This weekend when I finally closed out work for the week – I have strict policy of no work on Sundays unless I have clients flying or traveling – I ended up working on my own trip arrangements. I had some Delta certificates that I wanted to use for traveling to Poland and Greece later this year with our groups, and I was able to max out the value with some sweet upgrades.
Making those reservations definitely got me dreaming about Greece, as it’s one of my favorite destinations and one that is on many bucket lists. My husband and I celebrated our 40th anniversary there this past September, and we loved our time in Mykonos, seeing the sights and eating some amazing food. That visit, and the fact that we will be there again this October for our Footsteps of Saint Paul trip, inspires this week’s article.
Top Sights in Mykonos
Mykonos is one of the most famous and popular of the Greek islands. Renowned for its glorious sun, white sandy beaches, laid back vibe and vibrant night life, it is a great candidate for any traveler looking to visit Greece. In this article, we’ll take a look at some of the main attractions on the island.
Chora, also known as Mykonos town, is the largest settlement on the island, home to most of its residents. Home to pretty whitewashed buildings, it is a gorgeous place to explore in the daytime. Beautiful painted doors and windows, tiny white churches and draping bougainvillea combine to make Chora one of the most picturesque places to visit in all of Greece. The town is largely pedestrianized, which only adds to the charm. There are no loud cars to disturb the peaceful atmosphere. Mykonos is an island of contrasts, with a relaxed daytime atmosphere which is transformed in the evening into something much livelier. Take a quiet daytime stroll to explore the sights of the town, and then return in the evening when bars and restaurants are packed, with music playing and heaps of tanned tourists and locals alike soaking up the vibrant atmosphere.
Known locally as Alefkandra, Little Venice is an area of Chora (Mykonos town). It is located a little south from the main harbor, overlooking the sea. Little Venice is characterized by tall, Venetian-style houses, narrow, pedestrianized streets, and a stunning waterside area. This part of the town houses a rich choice of restaurants and bars, which open out just feet from the sea, with seaside tables offering a romantic location for a meal. It is no coincidence that the area looks out to the west, meaning the sunsets are some of the best you’ll find in the world, adding a little bit of extra sparkle to the area.
One of Mykonos’ nicknames is “The Island of the Winds”, due to the strong winds which blow across the island thanks to its location. And if you happen to arrive in Mykonos via the harbor, the first thing you are likely to see is the row of seven striking white windmills which have been making use of this wind for generations. It is believed they were built by the Venetians in the 16th century, in order to mill grain that was offloaded from ships at the harbor. The windmills are probably the most famous landmark on Mykonos, and it is an easy walk from the Little Venice area of Mykonos town to find them. Visitors can browse the small gift shop or snap away photos of the beautiful windmills – best visited at sunrise or sunset, when the white windmills contrast beautifully with the blue sea and the golden hues of the setting or rising sun.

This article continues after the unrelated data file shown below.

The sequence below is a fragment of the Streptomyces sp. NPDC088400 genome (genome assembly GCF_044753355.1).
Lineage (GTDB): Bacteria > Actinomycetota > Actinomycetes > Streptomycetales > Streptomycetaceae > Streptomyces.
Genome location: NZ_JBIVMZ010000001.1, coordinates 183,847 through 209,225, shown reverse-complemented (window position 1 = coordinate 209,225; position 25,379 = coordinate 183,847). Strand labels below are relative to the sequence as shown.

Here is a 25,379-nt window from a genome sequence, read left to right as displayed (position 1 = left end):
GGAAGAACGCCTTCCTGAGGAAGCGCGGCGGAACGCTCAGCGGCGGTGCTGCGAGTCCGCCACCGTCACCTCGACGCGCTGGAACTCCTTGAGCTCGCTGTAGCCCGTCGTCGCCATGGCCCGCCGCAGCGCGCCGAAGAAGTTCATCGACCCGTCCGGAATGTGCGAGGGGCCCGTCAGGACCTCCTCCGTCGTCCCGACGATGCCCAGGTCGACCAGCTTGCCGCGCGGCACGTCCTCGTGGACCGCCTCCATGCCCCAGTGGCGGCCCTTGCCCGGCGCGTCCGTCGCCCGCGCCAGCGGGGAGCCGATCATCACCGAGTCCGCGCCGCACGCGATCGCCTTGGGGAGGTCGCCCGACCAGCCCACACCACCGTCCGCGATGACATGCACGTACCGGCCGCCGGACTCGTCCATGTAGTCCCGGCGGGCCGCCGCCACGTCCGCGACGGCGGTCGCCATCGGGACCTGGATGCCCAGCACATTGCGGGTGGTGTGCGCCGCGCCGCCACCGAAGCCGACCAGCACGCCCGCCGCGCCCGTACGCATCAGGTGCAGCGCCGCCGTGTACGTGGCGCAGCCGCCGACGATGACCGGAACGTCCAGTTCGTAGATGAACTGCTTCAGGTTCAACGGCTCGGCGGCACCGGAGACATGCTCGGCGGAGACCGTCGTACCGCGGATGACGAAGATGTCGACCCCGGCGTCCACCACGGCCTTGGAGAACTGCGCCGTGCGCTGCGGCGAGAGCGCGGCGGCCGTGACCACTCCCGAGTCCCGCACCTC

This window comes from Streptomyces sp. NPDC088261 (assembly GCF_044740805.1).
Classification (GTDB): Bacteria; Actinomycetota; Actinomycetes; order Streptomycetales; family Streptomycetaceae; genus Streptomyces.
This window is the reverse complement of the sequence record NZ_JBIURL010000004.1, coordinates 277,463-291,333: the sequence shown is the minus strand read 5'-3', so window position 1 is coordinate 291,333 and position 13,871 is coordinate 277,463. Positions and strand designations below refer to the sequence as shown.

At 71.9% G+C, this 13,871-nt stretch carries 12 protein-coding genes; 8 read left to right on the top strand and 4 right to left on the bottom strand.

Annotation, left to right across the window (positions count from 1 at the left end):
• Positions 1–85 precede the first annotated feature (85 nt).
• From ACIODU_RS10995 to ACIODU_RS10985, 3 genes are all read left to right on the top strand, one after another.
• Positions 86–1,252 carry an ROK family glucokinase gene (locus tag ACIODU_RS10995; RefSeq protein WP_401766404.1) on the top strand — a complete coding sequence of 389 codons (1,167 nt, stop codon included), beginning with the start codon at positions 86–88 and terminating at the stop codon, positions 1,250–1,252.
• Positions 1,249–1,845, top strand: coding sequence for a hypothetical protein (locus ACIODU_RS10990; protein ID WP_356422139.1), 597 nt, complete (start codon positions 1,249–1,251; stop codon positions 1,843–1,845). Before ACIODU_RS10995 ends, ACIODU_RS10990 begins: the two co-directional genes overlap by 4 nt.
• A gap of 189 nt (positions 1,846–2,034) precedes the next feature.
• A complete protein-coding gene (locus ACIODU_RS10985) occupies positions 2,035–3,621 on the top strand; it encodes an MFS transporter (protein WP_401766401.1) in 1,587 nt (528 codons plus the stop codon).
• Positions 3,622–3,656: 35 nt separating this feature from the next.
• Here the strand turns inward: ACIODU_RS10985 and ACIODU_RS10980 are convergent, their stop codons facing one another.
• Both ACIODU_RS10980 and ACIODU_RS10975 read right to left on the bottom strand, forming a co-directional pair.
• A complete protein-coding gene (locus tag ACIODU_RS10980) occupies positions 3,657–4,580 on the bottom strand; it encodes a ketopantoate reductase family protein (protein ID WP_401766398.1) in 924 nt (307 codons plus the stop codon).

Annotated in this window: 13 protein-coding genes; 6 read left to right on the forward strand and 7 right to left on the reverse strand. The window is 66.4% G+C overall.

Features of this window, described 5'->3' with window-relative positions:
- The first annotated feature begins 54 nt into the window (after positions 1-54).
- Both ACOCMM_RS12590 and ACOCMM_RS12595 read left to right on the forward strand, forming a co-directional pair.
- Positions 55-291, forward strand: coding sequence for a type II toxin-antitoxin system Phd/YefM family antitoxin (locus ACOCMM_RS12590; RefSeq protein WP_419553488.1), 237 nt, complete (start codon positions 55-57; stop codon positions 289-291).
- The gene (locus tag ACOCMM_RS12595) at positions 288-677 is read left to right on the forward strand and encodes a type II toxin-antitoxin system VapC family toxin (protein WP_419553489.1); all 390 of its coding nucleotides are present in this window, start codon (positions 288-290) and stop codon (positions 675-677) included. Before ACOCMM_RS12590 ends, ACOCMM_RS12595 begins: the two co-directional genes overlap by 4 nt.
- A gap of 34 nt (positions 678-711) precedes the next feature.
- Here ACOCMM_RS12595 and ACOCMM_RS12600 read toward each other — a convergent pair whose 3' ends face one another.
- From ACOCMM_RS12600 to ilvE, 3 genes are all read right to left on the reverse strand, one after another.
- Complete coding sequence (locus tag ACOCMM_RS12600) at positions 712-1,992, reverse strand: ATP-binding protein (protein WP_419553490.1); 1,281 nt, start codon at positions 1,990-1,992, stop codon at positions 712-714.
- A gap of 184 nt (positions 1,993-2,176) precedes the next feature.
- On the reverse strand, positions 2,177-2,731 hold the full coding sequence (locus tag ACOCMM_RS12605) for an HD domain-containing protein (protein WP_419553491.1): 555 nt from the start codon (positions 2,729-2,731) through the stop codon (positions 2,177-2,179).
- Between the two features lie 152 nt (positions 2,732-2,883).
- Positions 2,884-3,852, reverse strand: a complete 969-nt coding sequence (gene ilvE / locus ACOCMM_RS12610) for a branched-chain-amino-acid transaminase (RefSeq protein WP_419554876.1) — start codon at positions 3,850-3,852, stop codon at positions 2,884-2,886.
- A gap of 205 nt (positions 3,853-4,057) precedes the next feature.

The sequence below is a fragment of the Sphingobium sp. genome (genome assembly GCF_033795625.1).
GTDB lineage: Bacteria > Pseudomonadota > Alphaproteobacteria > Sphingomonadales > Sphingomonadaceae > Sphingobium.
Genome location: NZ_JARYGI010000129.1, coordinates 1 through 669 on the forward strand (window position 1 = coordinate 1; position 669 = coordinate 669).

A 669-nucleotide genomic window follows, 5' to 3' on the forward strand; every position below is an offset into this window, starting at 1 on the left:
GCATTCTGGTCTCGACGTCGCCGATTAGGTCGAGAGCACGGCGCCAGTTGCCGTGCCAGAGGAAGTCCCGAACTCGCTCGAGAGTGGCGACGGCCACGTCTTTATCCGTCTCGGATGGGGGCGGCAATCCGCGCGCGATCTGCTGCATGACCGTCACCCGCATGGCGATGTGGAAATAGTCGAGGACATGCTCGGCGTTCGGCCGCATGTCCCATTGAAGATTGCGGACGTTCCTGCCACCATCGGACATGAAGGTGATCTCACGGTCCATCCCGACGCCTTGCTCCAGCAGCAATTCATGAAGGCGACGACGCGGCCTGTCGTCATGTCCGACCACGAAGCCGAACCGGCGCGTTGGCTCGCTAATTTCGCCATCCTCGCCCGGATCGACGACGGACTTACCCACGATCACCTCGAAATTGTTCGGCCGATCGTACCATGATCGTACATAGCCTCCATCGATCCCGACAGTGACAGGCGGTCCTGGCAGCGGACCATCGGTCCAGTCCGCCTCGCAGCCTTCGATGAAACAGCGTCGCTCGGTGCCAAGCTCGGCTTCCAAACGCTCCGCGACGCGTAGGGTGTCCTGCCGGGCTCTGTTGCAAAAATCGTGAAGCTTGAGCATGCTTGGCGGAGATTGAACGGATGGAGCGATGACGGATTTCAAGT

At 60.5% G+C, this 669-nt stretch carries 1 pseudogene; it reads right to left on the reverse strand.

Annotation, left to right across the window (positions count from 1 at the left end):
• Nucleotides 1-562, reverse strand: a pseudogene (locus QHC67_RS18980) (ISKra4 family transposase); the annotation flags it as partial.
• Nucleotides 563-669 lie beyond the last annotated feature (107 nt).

Church of Panagia Paraportiani
Another attraction you’ll want to visit in Mykonos town is the whitewashed Church of Panagia Paraportiani. Believed to have been completed in the 1600s, the church is actually made up of four separate churches which have been connected, with a fifth, larger church built on top. The fifth church is crowned with an impressive dome and dedicated to the Virgin Mary. It is an excellent example of the local architecture of the time and is highly likely to feature on any postcard of Mykonos you decide to send to the folks back home.
A popular excursion from Mykonos is a visit to the nearby tiny island of Delos. To reach the tiny island of Delos, you take a tour or ’ll have to catch the ferry from Mykonos town, which is easy enough, and a pleasant ride. According to Greek mythology, Delos was the birthplace of the twin gods Artemis and Apollo, and it is one of the country’s most famous archaeological sites. The ruins are remarkably well-preserved, and you’ll be able to see sites such as the 7th century BC Terrace of the Lions and the Minoan Fountain. The site was declared a World Heritage Site by UNESCO and many of the artifacts uncovered have now been moved inland to the Archaeological Museum of Delos. Some of the pieces held here include 3,500 year old ceramics, a bronze mask of Dionysos and an ivory plaque dating back to around 1400 BC. If you are taking a day trip to Delos, then you will certainly want to have a look around the museum before boarding the ferry back.
As you can see, Mykonos exudes appeal and there’s sure to be something to keep visitors entertained, however you like to spend your vacation. While the Greek cuisine is always a delicious invitation to travel there, Mykonos town offers gorgeous architecture, plenty of places to wine and dine, and blissful beaches all over the island.